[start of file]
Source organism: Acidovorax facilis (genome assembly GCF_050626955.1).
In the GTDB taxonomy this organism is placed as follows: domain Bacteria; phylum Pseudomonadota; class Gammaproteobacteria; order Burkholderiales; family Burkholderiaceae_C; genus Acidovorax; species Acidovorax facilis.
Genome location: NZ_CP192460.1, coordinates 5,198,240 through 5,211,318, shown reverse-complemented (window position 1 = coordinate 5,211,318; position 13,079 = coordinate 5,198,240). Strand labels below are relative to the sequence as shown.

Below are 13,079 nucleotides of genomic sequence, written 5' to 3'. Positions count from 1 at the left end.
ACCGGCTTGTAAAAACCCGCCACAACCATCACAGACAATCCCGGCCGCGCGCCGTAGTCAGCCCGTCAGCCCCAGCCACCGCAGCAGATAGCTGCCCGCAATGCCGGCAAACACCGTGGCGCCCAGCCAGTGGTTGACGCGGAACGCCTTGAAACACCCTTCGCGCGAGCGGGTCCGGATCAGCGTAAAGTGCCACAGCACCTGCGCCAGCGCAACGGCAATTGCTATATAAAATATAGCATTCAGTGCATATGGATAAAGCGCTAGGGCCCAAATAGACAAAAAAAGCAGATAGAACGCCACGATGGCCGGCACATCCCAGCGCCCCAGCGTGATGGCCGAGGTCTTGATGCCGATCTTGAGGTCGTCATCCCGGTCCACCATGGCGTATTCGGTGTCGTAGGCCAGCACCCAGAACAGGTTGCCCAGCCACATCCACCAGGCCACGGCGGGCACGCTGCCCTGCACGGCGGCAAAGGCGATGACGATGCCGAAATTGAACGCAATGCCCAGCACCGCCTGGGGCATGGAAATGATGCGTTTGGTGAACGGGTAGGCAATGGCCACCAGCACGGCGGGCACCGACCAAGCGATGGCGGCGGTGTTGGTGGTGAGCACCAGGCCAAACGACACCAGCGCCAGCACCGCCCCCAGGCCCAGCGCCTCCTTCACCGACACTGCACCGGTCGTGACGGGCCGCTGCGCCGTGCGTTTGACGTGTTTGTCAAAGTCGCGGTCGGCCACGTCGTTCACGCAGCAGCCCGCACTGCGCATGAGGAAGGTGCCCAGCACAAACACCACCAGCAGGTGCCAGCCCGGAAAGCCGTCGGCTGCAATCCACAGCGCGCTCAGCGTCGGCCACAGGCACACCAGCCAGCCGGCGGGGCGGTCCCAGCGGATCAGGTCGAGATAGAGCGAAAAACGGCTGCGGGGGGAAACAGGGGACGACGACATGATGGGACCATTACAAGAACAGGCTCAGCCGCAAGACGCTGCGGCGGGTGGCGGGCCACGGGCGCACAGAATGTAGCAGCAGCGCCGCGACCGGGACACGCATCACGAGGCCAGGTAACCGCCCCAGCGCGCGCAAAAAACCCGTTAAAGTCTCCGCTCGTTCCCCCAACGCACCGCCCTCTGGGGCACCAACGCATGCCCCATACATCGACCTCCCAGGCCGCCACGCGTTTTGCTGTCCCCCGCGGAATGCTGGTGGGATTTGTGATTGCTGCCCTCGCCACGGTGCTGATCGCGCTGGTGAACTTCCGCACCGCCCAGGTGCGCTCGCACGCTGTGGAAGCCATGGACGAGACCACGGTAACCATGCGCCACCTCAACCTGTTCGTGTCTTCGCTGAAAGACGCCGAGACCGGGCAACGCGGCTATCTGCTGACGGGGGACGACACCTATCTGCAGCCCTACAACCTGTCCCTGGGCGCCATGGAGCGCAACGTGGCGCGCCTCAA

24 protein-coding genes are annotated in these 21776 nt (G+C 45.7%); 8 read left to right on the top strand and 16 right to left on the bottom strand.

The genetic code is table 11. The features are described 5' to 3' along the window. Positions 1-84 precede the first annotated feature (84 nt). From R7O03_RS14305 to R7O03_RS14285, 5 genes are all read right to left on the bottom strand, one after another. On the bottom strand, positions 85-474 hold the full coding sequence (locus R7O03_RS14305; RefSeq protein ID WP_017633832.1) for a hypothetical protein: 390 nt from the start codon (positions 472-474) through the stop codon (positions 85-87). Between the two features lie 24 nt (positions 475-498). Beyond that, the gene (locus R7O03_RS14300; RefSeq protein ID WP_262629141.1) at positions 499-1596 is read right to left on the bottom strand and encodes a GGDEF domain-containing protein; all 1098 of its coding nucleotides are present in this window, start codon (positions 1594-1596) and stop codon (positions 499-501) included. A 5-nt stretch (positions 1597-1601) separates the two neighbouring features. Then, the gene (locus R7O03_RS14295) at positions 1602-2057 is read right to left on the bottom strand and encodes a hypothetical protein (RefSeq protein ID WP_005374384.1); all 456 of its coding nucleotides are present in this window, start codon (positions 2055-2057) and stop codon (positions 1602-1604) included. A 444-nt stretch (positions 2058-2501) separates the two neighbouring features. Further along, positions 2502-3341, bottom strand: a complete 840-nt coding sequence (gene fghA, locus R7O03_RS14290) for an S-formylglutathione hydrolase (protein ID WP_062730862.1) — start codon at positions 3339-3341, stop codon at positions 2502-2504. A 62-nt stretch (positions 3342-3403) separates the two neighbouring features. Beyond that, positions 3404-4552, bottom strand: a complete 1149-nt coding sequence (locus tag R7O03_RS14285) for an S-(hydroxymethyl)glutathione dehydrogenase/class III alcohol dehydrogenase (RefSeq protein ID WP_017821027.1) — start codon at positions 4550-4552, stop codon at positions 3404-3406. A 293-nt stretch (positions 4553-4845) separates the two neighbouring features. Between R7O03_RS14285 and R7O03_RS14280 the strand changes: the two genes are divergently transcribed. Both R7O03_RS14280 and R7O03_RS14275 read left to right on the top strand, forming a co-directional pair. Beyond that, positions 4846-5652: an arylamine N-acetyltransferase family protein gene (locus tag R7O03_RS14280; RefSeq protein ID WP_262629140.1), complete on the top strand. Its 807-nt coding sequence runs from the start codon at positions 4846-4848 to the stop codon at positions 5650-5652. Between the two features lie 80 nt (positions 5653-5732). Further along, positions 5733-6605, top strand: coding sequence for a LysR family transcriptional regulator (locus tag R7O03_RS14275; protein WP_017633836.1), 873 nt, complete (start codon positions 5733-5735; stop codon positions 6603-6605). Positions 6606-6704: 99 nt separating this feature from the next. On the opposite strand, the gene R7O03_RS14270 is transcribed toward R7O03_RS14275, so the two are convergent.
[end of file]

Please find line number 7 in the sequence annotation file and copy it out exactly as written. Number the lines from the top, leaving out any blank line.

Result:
The genetic code is table 11. The features are described 5' to 3' along the window. Positions 1-84 precede the first annotated feature (84 nt). From R7O03_RS14305 to R7O03_RS14285, 5 genes are all read right to left on the bottom strand, one after another. On the bottom strand, positions 85-474 hold the full coding sequence (locus R7O03_RS14305; RefSeq protein ID WP_017633832.1) for a hypothetical protein: 390 nt from the start codon (positions 472-474) through the stop codon (positions 85-87). Between the two features lie 24 nt (positions 475-498). Beyond that, the gene (locus R7O03_RS14300; RefSeq protein ID WP_262629141.1) at positions 499-1596 is read right to left on the bottom strand and encodes a GGDEF domain-containing protein; all 1098 of its coding nucleotides are present in this window, start codon (positions 1594-1596) and stop codon (positions 499-501) included. A 5-nt stretch (positions 1597-1601) separates the two neighbouring features. Then, the gene (locus R7O03_RS14295) at positions 1602-2057 is read right to left on the bottom strand and encodes a hypothetical protein (RefSeq protein ID WP_005374384.1); all 456 of its coding nucleotides are present in this window, start codon (positions 2055-2057) and stop codon (positions 1602-1604) included. A 444-nt stretch (positions 2058-2501) separates the two neighbouring features. Further along, positions 2502-3341, bottom strand: a complete 840-nt coding sequence (gene fghA, locus R7O03_RS14290) for an S-formylglutathione hydrolase (protein ID WP_062730862.1) — start codon at positions 3339-3341, stop codon at positions 2502-2504. A 62-nt stretch (positions 3342-3403) separates the two neighbouring features. Beyond that, positions 3404-4552, bottom strand: a complete 1149-nt coding sequence (locus tag R7O03_RS14285) for an S-(hydroxymethyl)glutathione dehydrogenase/class III alcohol dehydrogenase (RefSeq protein ID WP_017821027.1) — start codon at positions 4550-4552, stop codon at positions 3404-3406. A 293-nt stretch (positions 4553-4845) separates the two neighbouring features. Between R7O03_RS14285 and R7O03_RS14280 the strand changes: the two genes are divergently transcribed. Both R7O03_RS14280 and R7O03_RS14275 read left to right on the top strand, forming a co-directional pair. Beyond that, positions 4846-5652: an arylamine N-acetyltransferase family protein gene (locus tag R7O03_RS14280; RefSeq protein ID WP_262629140.1), complete on the top strand. Its 807-nt coding sequence runs from the start codon at positions 4846-4848 to the stop codon at positions 5650-5652. Between the two features lie 80 nt (positions 5653-5732). Further along, positions 5733-6605, top strand: coding sequence for a LysR family transcriptional regulator (locus tag R7O03_RS14275; protein WP_017633836.1), 873 nt, complete (start codon positions 5733-5735; stop codon positions 6603-6605). Positions 6606-6704: 99 nt separating this feature from the next. On the opposite strand, the gene R7O03_RS14270 is transcribed toward R7O03_RS14275, so the two are convergent.